ODOT Has Big Ambitions in Salem This Session, but Its Path to Success Is Getting Steeper

February 26, 20230

A bill that would block tolling on I-5 and I-205 is the latest obstacle for the transportation agency.

The Oregon Department of Transportation is working toward funding two big projects in Salem this legislative session. Although the widening of Interstate 5 at the Rose Quarter and the Interstate Bridge Replacement project are separate, both may depend on persuading Oregonians to pay tolls for something they now get for free—the use of I-5, Interstate 205 and the Columbia River bridges.

A lot is happening: new flexibility on the part of the bistate Interstate Bridge Replacement consortium; a bill that could block tolling; and the emergence of new critics.

Here’s what’s changed:

The IBR looks less like a done deal: Start with the surprise Feb. 9 announcement from IBR director Greg Johnson that contrary to the long-publicized plan to built two double-decker bridges, his group was now also considering a long-discarded single-deck option. State Rep. Khanh Pham (D-Portland) says she’s not sure what prompted the flexibility, but she’s hopes it might mean an openness to scaling back the project and its $7.5 billion cost—she’d like just to replace the bridge, not the seven freeway interchanges that are part of the current plan. “The IBR group has been selling us one particular design for years,” says Pham, who serves on the Legislature’s Joint Interstate 5 Bridge Committee. “The opportunity to consider design changes is really exciting.” Although Johnson claims a single-deck option was always a possibility, Chris Smith, a member of the Just Crossing Alliance, which has monitored the IBR closely, says Johnson’s shift might be because a double-decker design is unsafe (Bob Ortblad, a Seattle engineer critical of the design, says it would be the steepest interstate highway bridge in the country). Sen. Brian Boquist (R-The Dalles), also a member of the legislative bridge committee, says putting all the traffic on one level might also allow engineers to more easily comply with Coast Guard requirements that the bridge be high enough for marine traffic (the current design is not). “Meeting USCG standards would be easier with a single deck,” Boquist says.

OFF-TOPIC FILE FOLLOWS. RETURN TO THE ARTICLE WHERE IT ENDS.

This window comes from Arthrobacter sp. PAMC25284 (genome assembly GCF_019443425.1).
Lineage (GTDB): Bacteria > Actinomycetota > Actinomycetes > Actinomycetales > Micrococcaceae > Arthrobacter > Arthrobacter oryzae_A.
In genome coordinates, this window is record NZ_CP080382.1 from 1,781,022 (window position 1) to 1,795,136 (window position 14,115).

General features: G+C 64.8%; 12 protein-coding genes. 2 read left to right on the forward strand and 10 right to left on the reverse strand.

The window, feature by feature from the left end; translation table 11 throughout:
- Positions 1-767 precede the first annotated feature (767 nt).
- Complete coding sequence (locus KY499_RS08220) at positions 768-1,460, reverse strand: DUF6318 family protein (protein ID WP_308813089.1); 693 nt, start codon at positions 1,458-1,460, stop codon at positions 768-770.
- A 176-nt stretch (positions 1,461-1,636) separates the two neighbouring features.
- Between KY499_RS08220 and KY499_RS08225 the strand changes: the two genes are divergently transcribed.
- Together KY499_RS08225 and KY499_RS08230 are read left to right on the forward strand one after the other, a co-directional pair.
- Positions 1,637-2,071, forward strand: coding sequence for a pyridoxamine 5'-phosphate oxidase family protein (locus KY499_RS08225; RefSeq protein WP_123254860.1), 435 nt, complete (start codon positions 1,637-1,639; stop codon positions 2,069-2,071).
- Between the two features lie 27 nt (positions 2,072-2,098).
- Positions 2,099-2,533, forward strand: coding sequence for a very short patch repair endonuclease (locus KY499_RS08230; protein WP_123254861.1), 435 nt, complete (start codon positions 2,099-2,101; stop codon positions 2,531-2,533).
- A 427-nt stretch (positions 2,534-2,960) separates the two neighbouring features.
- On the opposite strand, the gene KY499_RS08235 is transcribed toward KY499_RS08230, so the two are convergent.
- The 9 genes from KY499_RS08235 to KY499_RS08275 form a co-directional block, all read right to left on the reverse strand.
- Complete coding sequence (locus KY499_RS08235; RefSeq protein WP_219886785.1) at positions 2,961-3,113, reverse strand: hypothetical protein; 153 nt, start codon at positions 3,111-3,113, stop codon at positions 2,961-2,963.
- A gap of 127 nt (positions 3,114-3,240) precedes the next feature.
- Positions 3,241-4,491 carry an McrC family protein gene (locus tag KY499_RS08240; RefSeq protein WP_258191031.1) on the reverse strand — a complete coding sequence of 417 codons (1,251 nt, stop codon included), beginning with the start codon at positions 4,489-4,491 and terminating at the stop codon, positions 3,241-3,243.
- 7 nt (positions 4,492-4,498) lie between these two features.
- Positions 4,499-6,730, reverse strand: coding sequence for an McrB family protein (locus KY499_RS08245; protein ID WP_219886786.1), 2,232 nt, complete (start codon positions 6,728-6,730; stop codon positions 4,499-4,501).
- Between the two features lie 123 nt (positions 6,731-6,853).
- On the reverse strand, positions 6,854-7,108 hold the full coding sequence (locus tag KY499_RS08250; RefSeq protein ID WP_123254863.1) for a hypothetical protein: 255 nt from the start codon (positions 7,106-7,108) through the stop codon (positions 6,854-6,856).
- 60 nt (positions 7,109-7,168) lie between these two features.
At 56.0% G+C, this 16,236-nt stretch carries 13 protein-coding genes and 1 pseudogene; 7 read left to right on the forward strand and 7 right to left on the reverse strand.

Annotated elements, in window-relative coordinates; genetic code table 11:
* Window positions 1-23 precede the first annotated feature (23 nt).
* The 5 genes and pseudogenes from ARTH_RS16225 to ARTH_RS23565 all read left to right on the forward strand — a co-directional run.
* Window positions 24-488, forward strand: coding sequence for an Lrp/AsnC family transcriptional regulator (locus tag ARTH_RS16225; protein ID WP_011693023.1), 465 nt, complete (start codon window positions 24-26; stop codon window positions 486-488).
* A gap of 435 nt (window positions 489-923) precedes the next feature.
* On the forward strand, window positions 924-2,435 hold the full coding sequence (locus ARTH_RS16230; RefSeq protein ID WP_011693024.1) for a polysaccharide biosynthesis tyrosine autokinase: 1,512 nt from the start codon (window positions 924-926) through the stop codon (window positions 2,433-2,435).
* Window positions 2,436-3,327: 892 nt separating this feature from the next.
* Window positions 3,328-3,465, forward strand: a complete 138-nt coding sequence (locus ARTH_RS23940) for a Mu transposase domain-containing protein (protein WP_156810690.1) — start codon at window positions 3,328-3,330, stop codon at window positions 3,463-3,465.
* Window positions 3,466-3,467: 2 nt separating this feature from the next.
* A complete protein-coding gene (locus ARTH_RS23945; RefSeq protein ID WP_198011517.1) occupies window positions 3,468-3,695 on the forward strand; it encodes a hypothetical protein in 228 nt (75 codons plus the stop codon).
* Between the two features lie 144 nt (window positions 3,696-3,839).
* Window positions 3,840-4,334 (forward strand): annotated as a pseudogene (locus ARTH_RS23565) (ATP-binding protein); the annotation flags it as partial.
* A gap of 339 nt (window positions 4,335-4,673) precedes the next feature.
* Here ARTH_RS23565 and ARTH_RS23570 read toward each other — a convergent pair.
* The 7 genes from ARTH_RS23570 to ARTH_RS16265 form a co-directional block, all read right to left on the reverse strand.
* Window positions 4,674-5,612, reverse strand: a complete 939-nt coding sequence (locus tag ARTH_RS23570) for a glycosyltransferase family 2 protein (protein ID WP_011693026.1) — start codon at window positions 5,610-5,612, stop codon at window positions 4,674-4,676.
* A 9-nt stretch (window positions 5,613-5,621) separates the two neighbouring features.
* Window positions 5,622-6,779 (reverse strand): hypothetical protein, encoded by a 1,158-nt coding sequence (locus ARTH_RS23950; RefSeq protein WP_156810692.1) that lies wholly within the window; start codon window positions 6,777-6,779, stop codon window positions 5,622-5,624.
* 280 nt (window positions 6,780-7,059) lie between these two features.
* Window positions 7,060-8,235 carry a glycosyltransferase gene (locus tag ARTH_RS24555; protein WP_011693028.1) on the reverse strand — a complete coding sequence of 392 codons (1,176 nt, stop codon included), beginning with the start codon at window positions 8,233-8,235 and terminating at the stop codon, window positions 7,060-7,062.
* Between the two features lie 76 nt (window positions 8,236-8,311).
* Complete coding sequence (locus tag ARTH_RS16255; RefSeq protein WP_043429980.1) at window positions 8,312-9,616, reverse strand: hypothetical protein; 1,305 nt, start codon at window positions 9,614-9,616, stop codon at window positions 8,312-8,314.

Tolling is under siege: ODOT has said it expects to use toll revenues for both projects. But on Feb. 21, state Sen. Mark Meek (D-Gladstone) introduced a bill that could hamstring ODOT. Since 2017, when lawmakers set aside funding for the Rose Quarter project and greenlighted the restart of the Interstate Bridge Replacement, ODOT has been grinding slowly toward either tolling (raising money for projects by charging for usage) or its more progressive cousin, congestion pricing (using tolling to reduce traffic and emissions). Meek’s response, Senate Bill 933, dropped with a thud in Salem. It prohibits tolling on I-5 or I-205 (except for the I-5 Columbia River bridges). Meek says ODOT has failed to come up with a plan to stop drivers from diverting off toll roads to free neighborhood streets. “A lot of us campaigned on giving our constituents relief from tolls,” he says. “And we’re going to do that.” Lurking behind Meek’s legislation (which has bi-partisan co-sponsors): A 2024 ballot measure, Initiative Petition 4, would give citizens a vote on any toll, including on the Columbia River bridges. “I think ODOT is realizing how unpopular tolling is,” Meek says.

Environmentalists have company: ODOT has placated critics of the Rose Quarter project, including Portland Public Schools and Albina Vision Trust, isolating environmental groups. But the growing tide of anti-tolling sentiment adds a new dimension, as does the emergence of business interests—the Oregon Trucking Association, Pacific Seafoods, and the Northwest Electrical Contractors Association. Those groups are heavy users of I-5 and I-205 for local business and support Meek’s bill, says their lobbyist, Rick Metsger of Pac/West Lobby Group. Metsger adds that ODOT’s “plan to encircle the Portland metro area with tolls is a plan without a plan and fraught with perilous consequences.”

ODOT spokeswoman Jenny Cherrytree says the agency doesn’t comment on pending legislation but remains committed to congestion pricing. A public comment period on an I-205 tolling project is open through April 7.

John Ley

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